The chart below presents the number of palladium ounces it took to buy a single ounce of platinum since 1990.
Chart 1: Platinum-to-palladium ratio (price of platinum divided by the price of palladium, red line, right axis), price of platinum (green line, left axis, London fix) and price of palladium (blue line, left axis, London fix) from 1990 to May 12, 2016.
As one can see, since 1990 the price ratio of platinum and palladium has varied between 0.6 and 5.3. The average was 2.8 and the ratio was usually above parity, as palladium is a cheaper substitute for. The changes in the ratio largely reflect palladium’s inherent price volatility compared with platinum.
In the 1990s, the ratio was declining. It reached historic lows at the beginning of 2001, when rumors spread that Russia would cease its sales of palladium, spurring intense demand from the automobile industry. But when palladium was dumped on the market, its price plunged and the ratio surged, reaching a peak at the beginning of 2009 when the auto industry demand collapsed during the Great Recession.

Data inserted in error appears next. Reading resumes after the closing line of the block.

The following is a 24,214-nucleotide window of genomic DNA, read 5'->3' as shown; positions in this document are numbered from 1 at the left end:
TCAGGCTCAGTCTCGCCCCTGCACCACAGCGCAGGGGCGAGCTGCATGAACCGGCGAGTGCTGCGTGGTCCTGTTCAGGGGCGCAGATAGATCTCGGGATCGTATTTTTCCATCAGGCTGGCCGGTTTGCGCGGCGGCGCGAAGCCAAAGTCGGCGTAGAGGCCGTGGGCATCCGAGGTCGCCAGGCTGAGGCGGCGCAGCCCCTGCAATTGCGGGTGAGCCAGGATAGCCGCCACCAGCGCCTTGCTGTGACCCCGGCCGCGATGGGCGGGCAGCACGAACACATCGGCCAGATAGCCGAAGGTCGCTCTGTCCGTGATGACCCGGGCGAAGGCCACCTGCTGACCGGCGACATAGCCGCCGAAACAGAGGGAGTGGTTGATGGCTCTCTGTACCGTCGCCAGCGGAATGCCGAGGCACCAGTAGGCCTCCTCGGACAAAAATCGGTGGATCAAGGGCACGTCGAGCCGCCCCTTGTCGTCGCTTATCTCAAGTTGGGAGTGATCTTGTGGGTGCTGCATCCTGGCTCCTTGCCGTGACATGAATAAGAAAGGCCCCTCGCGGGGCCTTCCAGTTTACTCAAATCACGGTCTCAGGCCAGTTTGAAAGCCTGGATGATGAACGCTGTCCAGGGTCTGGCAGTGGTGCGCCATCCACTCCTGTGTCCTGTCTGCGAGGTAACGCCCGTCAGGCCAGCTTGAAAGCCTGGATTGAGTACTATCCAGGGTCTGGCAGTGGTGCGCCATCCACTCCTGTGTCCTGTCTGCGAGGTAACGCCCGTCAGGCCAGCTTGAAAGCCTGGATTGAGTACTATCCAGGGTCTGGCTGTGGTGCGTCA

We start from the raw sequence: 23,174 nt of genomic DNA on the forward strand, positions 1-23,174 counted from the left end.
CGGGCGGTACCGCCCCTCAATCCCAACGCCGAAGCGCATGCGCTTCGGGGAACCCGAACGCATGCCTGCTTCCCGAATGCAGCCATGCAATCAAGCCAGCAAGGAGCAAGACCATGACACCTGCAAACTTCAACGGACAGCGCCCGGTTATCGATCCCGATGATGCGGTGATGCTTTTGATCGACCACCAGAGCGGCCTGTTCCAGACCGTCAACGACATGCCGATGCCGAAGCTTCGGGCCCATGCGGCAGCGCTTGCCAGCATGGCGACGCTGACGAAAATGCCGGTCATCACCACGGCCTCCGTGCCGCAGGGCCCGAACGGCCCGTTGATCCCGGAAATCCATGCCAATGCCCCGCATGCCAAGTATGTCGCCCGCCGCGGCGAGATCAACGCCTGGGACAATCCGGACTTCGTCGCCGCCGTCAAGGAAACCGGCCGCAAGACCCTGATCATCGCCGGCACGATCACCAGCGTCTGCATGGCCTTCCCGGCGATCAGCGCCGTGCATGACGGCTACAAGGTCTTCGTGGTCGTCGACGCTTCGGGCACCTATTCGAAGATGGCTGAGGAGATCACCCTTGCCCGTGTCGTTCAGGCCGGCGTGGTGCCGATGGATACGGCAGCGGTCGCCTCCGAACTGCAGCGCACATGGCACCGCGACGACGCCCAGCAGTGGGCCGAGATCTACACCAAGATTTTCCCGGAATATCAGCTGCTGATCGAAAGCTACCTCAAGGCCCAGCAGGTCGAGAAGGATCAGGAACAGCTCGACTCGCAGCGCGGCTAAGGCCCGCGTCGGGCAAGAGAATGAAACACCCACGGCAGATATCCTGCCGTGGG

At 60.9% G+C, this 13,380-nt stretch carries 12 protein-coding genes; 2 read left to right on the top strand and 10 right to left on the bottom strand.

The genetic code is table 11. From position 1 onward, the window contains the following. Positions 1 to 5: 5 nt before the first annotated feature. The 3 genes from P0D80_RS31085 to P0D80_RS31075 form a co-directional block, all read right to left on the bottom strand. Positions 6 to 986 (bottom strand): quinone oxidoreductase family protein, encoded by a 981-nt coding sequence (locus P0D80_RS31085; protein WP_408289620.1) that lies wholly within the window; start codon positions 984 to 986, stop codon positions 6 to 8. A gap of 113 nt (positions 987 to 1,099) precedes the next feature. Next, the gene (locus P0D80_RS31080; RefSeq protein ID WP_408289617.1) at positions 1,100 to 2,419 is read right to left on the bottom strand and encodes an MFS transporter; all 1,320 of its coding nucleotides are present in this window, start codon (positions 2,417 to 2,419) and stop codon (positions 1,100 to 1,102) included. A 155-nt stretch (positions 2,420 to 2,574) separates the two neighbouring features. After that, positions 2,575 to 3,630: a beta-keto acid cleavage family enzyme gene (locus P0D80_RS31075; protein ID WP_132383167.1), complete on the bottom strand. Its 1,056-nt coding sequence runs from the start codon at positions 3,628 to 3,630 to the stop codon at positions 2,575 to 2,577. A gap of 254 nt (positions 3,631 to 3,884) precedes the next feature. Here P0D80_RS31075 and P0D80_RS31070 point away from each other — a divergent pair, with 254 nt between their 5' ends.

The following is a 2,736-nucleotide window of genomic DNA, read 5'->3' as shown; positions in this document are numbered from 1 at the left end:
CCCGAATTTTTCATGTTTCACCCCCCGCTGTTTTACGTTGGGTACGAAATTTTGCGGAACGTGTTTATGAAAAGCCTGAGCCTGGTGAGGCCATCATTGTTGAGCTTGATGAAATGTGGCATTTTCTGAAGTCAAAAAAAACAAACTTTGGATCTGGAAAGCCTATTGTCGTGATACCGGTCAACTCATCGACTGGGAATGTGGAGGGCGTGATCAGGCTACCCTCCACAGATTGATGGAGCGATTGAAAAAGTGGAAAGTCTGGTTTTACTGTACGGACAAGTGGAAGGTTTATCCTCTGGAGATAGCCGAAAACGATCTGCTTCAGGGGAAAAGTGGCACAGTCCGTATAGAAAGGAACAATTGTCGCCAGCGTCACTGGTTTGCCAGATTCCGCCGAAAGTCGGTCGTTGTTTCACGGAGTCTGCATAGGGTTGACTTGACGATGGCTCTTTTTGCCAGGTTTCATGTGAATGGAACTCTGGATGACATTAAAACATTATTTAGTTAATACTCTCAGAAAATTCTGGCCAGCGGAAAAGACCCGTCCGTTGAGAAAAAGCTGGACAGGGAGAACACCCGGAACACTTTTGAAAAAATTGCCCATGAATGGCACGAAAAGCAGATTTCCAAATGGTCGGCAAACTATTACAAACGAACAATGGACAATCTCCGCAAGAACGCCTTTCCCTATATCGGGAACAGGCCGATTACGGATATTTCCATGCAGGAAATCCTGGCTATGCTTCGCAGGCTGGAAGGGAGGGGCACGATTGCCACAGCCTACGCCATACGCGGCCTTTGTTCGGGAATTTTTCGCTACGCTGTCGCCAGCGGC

Generally speaking, if the ratio moves to extremes, it creates afor investors. When the ratio is high, it indicates that palladium may be oversold and present a buying opportunity. And when the ratio is low, it means that palladium may be overbought and reflect a selling opportunity.
We encourage you to learn more about the precious metals market – not only about the relationship between platinum and palladium, but also how to successfully useand how to profitably trade it. A great way to start is to sign up for our today. It’s free and if you don’t like it, you can easily unsubscribe.